In time, it became clear that his many phases and features reflected the multi-faceted hues of the autism spectrum, with undertones of attention deficit and hyperactivity. The doctor said our son’s issues were “likely due to some glitch in fetal development, possibly Barbara Boroson 5 Impact in the second trimester.” He said, “Perhaps you had a virus.” A virus? Uh, no. I did not have a virus.
Today that little boy is 6’2” and nineteen years old. He is bright, chatty, articulate, and funny. He is affectionate and handsome. He has an innate ability to memorize dates and historical events that astounds and confounds. His heart is kind and his spirit is gentle. He is as loving and loved as he is difficult and draining. He can be impulsive, provocative, hyperactive, rigid, and obsessive. Transitions must be scripted for him, until they become as predictable as the movies he watches and recites over and over again. He can be unstoppable as a steamroller, barreling through conversations, laying flat the feelings of others—especially his little sister. He has had periods of incapacitating anxiety. He bears heavily the Special Ed Badge of Membership: a brick-thick stack of evaluations, as weighty as our worries.
Sometimes, in my lower moments or his lower moments, I look at my son and wonder how we got here. One day I feel disbelief: How could this have happened, when I worked so hard to prevent it? Another day I feel bitter: A friend of mine drank soda with aspartame every day during her pregnancies and her kids are just fine. Many days, like most mothers of children with special needs, I find ways to blame myself for my son’s difficulties. In my case I consider whether I was too anxious, too uptight, too worried during my pregnancy—maybe if I had relaxed more, hadn’t been so vigilant, he would have been okay. Had I learned nothing behind the wheel of the car, fifteen years earlier, focusing too hard on what I most wanted to avoid? People have said to me that the universe gives us only what we can handle and that my son was meant for me. They say my son is lucky to have a mother who knows so much about children with special needs, who has (nearly) endless patience, who recognizes what help he needs and where to find that help. And that may be true. But I know another truth: Barbara Boroson 6 Impact My son has taught me lessons of humility and humanity that I would never have learned without him.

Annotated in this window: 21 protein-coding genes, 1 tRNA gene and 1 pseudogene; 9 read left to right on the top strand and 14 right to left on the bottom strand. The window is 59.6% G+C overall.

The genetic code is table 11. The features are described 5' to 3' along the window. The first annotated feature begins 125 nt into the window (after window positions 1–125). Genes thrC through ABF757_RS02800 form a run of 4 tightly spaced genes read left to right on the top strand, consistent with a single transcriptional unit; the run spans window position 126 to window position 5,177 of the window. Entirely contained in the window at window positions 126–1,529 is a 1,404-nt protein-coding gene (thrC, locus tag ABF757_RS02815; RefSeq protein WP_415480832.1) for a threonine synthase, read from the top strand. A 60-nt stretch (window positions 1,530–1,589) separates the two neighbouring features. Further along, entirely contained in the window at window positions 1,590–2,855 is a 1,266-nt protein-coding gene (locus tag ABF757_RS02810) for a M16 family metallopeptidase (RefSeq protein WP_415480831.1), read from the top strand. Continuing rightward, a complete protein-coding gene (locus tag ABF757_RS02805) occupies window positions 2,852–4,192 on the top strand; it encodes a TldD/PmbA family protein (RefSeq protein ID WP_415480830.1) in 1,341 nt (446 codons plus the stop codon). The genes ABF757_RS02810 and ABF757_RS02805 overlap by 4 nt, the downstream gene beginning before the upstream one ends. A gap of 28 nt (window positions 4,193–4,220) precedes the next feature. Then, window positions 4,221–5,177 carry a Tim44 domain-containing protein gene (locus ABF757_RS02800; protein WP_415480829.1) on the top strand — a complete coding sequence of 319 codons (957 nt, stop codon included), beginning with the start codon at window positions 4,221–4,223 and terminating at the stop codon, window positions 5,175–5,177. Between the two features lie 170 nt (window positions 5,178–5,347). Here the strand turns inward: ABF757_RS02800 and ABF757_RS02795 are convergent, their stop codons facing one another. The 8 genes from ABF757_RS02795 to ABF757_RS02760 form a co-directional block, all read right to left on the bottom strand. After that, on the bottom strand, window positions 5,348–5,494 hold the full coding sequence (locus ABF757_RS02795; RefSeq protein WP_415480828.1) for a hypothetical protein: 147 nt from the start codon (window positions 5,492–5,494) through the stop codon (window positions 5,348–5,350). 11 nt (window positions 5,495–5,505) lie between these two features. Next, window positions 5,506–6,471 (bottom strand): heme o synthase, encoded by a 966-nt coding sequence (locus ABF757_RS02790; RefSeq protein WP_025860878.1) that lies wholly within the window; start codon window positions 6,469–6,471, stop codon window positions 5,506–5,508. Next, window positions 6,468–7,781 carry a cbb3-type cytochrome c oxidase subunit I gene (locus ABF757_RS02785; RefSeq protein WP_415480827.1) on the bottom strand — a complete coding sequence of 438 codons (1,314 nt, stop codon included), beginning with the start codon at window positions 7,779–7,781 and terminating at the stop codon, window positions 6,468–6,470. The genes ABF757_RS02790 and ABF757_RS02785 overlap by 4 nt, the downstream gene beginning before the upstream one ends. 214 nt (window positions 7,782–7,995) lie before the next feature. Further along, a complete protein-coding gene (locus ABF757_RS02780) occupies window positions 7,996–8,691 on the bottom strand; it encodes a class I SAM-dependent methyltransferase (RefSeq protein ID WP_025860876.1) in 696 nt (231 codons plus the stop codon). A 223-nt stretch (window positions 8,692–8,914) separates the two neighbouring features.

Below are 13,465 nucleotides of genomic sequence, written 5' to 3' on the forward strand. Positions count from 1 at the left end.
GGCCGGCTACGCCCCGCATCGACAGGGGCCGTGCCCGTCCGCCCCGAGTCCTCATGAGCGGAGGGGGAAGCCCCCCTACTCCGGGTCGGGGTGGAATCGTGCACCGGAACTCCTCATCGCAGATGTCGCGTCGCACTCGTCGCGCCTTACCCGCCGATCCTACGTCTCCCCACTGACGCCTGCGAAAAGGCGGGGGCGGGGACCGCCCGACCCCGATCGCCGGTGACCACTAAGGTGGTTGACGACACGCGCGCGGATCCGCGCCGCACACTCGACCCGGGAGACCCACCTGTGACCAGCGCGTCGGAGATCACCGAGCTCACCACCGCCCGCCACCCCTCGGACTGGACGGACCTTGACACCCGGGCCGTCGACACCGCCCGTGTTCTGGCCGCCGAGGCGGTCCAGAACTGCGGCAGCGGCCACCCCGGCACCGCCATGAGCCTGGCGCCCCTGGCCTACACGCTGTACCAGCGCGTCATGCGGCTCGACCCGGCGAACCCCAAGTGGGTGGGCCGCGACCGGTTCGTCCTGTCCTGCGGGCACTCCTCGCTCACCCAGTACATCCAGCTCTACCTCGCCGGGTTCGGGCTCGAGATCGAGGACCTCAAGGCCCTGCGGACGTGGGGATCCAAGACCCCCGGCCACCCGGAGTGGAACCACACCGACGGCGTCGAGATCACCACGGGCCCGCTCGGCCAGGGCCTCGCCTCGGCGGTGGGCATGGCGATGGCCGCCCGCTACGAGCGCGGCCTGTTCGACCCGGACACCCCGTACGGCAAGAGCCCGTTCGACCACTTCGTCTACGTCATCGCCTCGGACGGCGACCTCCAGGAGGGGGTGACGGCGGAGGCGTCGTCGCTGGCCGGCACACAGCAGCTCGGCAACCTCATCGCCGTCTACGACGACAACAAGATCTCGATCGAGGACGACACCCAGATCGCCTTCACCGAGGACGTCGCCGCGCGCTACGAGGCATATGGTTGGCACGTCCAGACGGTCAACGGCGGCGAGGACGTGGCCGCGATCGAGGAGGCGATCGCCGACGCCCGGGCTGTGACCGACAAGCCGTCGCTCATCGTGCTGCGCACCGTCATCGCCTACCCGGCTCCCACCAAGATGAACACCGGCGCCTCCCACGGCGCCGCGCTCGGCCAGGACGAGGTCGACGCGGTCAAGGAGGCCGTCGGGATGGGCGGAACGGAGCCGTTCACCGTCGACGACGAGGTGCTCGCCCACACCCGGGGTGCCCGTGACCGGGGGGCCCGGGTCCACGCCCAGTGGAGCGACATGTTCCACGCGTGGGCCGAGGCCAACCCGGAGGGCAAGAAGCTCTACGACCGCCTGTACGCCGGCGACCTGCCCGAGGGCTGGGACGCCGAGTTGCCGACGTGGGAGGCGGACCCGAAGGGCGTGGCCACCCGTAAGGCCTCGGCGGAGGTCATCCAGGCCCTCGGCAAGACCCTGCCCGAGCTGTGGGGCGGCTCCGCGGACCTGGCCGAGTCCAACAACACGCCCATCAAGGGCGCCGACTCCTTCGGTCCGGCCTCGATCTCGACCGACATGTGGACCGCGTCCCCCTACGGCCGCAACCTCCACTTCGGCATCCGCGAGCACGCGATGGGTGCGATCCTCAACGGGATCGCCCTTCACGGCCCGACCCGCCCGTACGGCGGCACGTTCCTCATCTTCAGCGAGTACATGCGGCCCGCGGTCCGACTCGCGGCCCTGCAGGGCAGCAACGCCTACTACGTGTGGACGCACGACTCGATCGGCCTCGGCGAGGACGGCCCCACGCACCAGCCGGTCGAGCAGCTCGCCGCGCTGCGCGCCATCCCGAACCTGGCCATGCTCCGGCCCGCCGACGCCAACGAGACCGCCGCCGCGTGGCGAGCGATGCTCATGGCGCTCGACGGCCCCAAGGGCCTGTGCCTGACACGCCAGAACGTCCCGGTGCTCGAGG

During my pregnancy, I had fixed my gaze on that bicyclist by the side of the road: Don’t hit that bike, don’t hit that bike. Somehow or other, despite or because of my best efforts, I veered straight toward it. I hit that bicyclist head-on, and we are both bruised and battered and tangled inextricably together. And so we sit, he and I, by the side of the road, as other cars and bicycles glide easily, carelessly past us. And as we watch that world soar by, we hold each other and love each other and feel deeply thankful that our worlds collided.
Barbara Boroson is a national keynote speaker, professional development provider, and parent consultant on inclusion and Autism Spectrum Disorder. She is the author of the book Autism Spectrum Disorder in the Inclusive Classroom: How to Reach and Teach Students with ASD (Scholastic, 2nd Edition, 2016) and a forthcoming book from ASCD for education leaders.
Please contact her at www.barbaraboroson.com.